I am presently compiling a list of burial or memorial details of those who were killed in action, died of wounds or disease.
The following decorations and recognition were awarded to members of the British West Indies Regiment:
|5 - D.S.O. (Distinguished Service Order)|
|2 - M.B.E. (Member of the Order of the British Empire)|
|9 - M.C. (Military Cross)|
|8 - D.C.M. (Distinguished Conduct Medal)|
|37 - M.M. (Military Medal)|
|49 - Mentioned in dispatches.|
Towards the end of the war British Troops were given a 50% pay rise but the War Office denied the West Indian troops this payment. This was latter reversed by the Colonial Office who feared the resentment it caused would result in violence on their return home after demobilisation. Another policy was that black troops had to have white Officers, this limited the promotion prospects of West Indians to the rank of sergeant.
After the war, the battalions who were serving in France and Egypt were moved to Taranto, Italy, to join their comrades already there. Again they were used as "labour" battalions. On the 6th December 1918 members of the 9th Battalion attacked there officers due to their poor treatment. More incidents of of insubordination followed as the troops refused to carry out duties that were assigned to them.
On 17th December 1918, about 60 sergeants formed the "Caribbean League" and one of their demands was that "the black man should have freedom to govern himself". The league was betrayed to Officers and it was disbanded early in 1919. Some soldiers were accused of mutiny and received sentences of between 3 and 5 years in prison. One man was sentenced to 20 years and another was executed by firing squad. The authorities then made the decision to disarm the the soldiers and disband the BWIR as soon as possible.
The fear then was that the demobbed soldiers would promote disorder on return back to the West Indies. Some disturbances did take place and were lead by demobilised soldiers, but on the whole an uneasy truce had broken out.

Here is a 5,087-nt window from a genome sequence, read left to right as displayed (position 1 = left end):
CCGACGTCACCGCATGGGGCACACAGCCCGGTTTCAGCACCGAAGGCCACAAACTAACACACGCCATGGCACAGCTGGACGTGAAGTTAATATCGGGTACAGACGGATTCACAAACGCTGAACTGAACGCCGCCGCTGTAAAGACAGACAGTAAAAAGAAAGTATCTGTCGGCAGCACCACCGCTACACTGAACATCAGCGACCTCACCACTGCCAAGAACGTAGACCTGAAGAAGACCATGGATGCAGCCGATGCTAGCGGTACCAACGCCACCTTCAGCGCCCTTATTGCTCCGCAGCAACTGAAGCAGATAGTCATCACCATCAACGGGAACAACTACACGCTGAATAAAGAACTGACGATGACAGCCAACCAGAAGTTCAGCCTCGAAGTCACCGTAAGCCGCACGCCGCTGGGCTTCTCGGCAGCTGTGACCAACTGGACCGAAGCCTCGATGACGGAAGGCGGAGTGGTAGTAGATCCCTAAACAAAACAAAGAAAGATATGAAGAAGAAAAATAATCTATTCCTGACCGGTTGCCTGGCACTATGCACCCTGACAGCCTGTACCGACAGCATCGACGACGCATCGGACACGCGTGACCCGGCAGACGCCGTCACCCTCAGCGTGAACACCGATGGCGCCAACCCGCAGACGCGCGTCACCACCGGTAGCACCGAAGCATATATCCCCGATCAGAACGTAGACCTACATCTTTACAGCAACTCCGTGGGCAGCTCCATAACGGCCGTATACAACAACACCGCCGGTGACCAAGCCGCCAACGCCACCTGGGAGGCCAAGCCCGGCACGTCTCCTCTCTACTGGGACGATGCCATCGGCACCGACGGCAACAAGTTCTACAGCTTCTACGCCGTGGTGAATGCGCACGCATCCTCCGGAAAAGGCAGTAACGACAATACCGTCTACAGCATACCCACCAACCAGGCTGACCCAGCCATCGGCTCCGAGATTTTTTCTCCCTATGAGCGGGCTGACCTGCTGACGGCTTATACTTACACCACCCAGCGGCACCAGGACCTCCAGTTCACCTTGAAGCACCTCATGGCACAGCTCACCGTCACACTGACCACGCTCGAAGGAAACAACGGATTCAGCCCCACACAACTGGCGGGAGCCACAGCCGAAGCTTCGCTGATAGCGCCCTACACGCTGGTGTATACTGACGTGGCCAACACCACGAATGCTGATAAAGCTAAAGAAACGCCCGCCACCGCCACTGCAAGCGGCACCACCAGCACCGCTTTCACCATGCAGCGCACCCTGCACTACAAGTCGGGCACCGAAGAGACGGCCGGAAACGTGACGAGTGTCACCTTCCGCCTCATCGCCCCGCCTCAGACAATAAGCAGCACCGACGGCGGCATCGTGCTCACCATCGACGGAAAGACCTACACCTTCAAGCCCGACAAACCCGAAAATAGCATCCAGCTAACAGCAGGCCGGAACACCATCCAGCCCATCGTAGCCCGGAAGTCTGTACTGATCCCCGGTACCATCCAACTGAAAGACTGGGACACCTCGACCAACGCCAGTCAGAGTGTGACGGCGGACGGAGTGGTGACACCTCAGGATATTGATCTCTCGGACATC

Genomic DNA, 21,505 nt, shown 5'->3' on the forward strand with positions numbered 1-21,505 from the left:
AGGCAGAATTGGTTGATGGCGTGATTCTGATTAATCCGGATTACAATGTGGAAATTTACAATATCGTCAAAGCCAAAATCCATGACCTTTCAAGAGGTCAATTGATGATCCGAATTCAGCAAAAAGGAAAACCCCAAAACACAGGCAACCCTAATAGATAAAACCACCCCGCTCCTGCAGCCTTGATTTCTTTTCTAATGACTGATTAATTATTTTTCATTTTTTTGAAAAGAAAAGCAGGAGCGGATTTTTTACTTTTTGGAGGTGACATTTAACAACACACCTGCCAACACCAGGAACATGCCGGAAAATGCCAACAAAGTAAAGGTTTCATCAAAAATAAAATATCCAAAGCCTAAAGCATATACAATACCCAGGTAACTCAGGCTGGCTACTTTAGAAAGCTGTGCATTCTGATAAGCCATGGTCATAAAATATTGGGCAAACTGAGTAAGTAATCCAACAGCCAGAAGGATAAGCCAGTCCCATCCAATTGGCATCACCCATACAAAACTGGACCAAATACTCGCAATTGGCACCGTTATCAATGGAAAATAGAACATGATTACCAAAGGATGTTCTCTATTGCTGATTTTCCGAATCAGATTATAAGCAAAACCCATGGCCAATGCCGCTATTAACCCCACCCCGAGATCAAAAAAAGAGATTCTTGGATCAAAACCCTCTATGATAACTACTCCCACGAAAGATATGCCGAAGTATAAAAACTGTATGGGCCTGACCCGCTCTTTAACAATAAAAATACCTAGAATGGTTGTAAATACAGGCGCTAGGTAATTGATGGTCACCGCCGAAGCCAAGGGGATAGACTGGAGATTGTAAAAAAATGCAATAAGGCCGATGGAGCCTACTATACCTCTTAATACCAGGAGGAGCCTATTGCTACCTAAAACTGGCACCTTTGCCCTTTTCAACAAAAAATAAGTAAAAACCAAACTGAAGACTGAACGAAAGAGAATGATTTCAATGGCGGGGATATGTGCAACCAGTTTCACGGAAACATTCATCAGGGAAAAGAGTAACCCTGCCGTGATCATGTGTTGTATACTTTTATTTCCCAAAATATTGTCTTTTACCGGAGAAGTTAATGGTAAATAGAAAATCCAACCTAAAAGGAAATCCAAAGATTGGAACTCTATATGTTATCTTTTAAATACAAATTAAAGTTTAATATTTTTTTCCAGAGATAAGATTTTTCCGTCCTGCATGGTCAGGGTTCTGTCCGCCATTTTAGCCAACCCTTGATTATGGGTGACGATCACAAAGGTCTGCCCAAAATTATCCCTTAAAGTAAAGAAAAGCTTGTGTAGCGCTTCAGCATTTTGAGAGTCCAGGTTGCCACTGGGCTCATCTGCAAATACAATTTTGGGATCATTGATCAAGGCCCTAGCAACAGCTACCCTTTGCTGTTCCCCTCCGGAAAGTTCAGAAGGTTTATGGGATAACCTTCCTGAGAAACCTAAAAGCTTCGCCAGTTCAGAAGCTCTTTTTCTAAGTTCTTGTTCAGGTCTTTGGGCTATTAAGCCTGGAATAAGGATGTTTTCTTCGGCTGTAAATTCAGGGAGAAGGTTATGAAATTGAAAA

Even the wounded and disabled.
Wounded BWIR soldiers were not spared prejudice and discrimination. In the Autumn of 1918 about 50 members of the B.W.I.R. were being treated at Belmont Road Military Auxiliary Hospital, Liverpool. All had been seriously injured and had suffered wounds which had resulted in foot or leg amputations. Relations between black and white soldiers were good at first until some South African causalities were brought in. They soon began to taunt and insult the B.W.I.R. soldiers. As relations deteriorated fighting broke out between the two groups.
Problems occurred after the war had ended with pensions. See the following example of Private Pte. A. Francis who had lost an arm during active service.
"Francis, a coloured man who worked in the shipyard at Liverpool, volunteered under the Derby Scheme and, because "great difficulty was found in posting men of colour to ordinary British units", he was posted to the B.W.I.R., which had been set up expressly to cater for his and similar cases. Upon his being invalided out after the loss of an arm, he was granted a pension considerably lower than that to which he would have been entitled had he been assigned to an ordinary British line regiment. The Treasury was unwilling to open the door to revising the principle of differential rates but it did give the department the "loophole" of granting him an alternative pension at the "European" rate."
Though living, working and fighting for Britain during the war he was not considered "British" by the army on volunteering or by government departments for a pension.
Ref: PRO document: T 1/12482
End of the War - 1919.
The First World War had initiated the breaking down of social barriers and the class system in England, so was the race and class system in the West Indies now being challenged. As the Caribbean League stated, "the black man should have freedom to govern himself", so had the flame of independence been kindled in the hearts of many men.
This is a picture of a badge of the British West Indies Regiment. It was found by Bob Cable on Aberavon Beach, Port Talbot, which is
about 6 miles from Swansea, Wales while using a metal detector. How did it get there?... just one of those mysteries of life. Then again there could be easy answer to it! Picture © Bob.J.Cable
Not all the men of the BWIR returned to the Caribbean and on leaving the army they remained in Britain in cities such as Liverpool and Cardiff.